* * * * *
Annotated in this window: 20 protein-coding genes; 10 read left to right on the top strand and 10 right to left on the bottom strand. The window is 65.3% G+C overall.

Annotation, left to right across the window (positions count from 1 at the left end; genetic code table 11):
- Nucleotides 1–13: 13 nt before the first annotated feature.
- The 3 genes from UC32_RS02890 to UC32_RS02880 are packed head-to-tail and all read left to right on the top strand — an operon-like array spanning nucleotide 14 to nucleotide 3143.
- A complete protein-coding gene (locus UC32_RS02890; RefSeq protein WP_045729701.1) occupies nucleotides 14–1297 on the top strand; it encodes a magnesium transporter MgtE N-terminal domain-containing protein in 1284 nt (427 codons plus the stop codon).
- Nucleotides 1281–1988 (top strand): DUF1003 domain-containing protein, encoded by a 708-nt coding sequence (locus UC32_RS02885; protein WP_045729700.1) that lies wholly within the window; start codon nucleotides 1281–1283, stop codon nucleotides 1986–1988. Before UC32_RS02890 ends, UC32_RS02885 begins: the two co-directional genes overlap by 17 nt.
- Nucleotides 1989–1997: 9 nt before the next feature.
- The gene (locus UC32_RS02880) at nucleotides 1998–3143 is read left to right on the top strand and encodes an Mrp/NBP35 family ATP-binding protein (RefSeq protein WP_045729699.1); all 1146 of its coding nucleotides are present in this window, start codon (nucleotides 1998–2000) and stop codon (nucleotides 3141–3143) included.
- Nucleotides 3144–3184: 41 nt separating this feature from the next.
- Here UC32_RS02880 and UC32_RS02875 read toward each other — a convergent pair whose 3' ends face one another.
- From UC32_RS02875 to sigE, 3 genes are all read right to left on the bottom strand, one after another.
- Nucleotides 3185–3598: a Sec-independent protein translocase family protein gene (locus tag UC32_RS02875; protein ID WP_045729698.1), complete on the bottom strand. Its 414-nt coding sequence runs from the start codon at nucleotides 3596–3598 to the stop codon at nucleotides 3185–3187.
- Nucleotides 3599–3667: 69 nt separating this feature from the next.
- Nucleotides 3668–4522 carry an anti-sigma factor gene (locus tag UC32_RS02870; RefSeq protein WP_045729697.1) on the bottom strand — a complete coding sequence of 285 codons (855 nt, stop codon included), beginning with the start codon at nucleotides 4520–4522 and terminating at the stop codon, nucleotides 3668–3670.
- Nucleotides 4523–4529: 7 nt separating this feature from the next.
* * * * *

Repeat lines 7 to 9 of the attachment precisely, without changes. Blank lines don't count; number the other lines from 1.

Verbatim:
- Nucleotides 1989–1997: 9 nt before the next feature.
- The gene (locus UC32_RS02880) at nucleotides 1998–3143 is read left to right on the top strand and encodes an Mrp/NBP35 family ATP-binding protein (RefSeq protein WP_045729699.1); all 1146 of its coding nucleotides are present in this window, start codon (nucleotides 1998–2000) and stop codon (nucleotides 3141–3143) included.
- Nucleotides 3144–3184: 41 nt separating this feature from the next.